3. Homeowner’s Insurance: (first year premium) Lenders will require payment of the first year’s hazard insurance (homeowner’s insurance) premium to protect, against fire, windstorms, and natural hazards.  In order to bind the coverage, the premium is often paid in advance of closing.  If the homeowner’s insurance is to be escrowed going forward, the lender will also likely collect several months’ worth of the following year’s premium in advance at closing, which will be deposited into the escrow account.  Amounts can vary by company, but 2.5-3% of the sale price is not unheard of.
  4. Flood Zone Certification: Determines the flood zone of the property and the base flood elevation. ($10)

Title Related Closing Costs:

  1. Homeowner’s Title Insurance Policy: A homeowner’s title insurance policy protects the owner’s interest in the real estate from claims of ownership or other interests by others.  Like the lender’s policy, the rates are mandated by law depending on the locality and the purchase price. It is a one-time premium for a policy that is generally issued and paid for at closing.  There is no requirement that an owner’s title policy be purchased, especially on brand new homes. ($2,000+)
  2. Settlement Fee: A fee must be paid to a title company that has prepared documents, calculated figures, and oversees proper execution of closing documents.  This fee is often split between buyer and seller. ($375)
  3. Document Preparation Fee: Charge for the cost of preparing legal papers.  ($450-$550) Documents related to the immovable property.  ($100-$200 depending on the length and complexity of the abstract)
  4. Government Recordation Charges: The recording fee is paid to a government entity, which enters an official record of the change of ownership. ($2,660)
  5. Proration of Property Taxes: Typically, the buyer will pay that percentage of the property taxes corresponding to the percentage of the year that the buyer will have owned the property.  The lender may also collect property taxes on a monthly basis in the escrow account.  If your property taxes are escrowed, you may pay up to several months in advance, which will be collected at closing, and deposited into the escrow account.  The amount will vary depending on how long for that year the buyer will own the property and the assessed value of the property.

Other Common Costs:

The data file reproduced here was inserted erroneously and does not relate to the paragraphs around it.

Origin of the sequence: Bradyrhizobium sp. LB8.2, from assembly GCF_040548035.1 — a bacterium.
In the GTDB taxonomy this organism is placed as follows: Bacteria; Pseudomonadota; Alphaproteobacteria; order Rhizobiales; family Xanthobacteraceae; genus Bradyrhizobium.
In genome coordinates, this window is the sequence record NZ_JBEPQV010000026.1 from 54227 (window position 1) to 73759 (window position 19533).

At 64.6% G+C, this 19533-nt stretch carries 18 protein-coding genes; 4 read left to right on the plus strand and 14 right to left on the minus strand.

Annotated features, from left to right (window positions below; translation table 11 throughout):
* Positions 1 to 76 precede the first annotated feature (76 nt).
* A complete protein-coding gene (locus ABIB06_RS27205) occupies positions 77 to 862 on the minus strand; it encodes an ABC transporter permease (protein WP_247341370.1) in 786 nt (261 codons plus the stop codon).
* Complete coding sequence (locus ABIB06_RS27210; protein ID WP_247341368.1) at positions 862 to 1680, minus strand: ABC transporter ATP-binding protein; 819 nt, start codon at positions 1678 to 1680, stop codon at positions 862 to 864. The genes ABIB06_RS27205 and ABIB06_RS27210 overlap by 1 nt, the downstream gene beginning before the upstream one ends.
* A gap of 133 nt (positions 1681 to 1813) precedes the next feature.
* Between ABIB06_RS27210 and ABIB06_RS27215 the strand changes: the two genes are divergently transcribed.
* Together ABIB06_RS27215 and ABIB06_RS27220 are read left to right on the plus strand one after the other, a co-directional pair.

1. Wire Transfer Fees: In most instances, the lender is funding the transaction with a wire, as opposed to a check, so additional fees apply.  ($25-$50) So there you have it.  Purchasing a home can often feel intimidating, especially if the buyer is unaware of the associated fees with said purchase.  If you’re in the market for a new home, please see one of our experienced and professional Community Experts, who can painlessly guide you through the process.  Adams Homes has been serving those with a dream to own a new home since 1991.

Check out these other related articles:

“Mortgage Quick Tip: Most Commonly Available Loan Types”

“Do You Know Your Credit Score?”

“So, You’re Thinking About Buying A New Home”

“Renting VS. Home-Ownership”

“No Better Time…”


About Adams Homes:

Founded in 1991, Adams Homes is known as the premier home builder and is one of the largest privately-held home building companies in the southeast.  Adams Homes has built more than 40,000 new homes since 1991 and builds in seven states including new homes for sale in Alabama, Florida, Georgia, Mississippi, North Carolina, South Carolina, and Tennessee with corporate headquarters in Gulf Breeze, Florida.

Discover all Adams Homes’ communities, model homes and homes for sale on our website, www.AdamsHomes.com.  We have new homes for sale perfect for the first-time buyer, move-up home buyer, who desires to upgrade to a more accommodating new home, and the empty nester who desires to downsize to a smaller home.

While you’re at our website, explore our mortgage calculator and obtain financing information.

Connect with Adams Homes:

Facebook: www.Facebook.com/AdamsHomes

Twitter: www.Twitter.com/AdamsHomesTweet

LinkedIn: www.Linkedin.com/Company/Adams-Homes

Instagram: www.Instagram.com/Adams_Homes

YouTube: www.YouTube.com/User/AdamsHomesChannel

Blog: www.AdamsHomes.com/Blog-And-News

Leave a Reply

Your email address will not be published. Required fields are marked *

*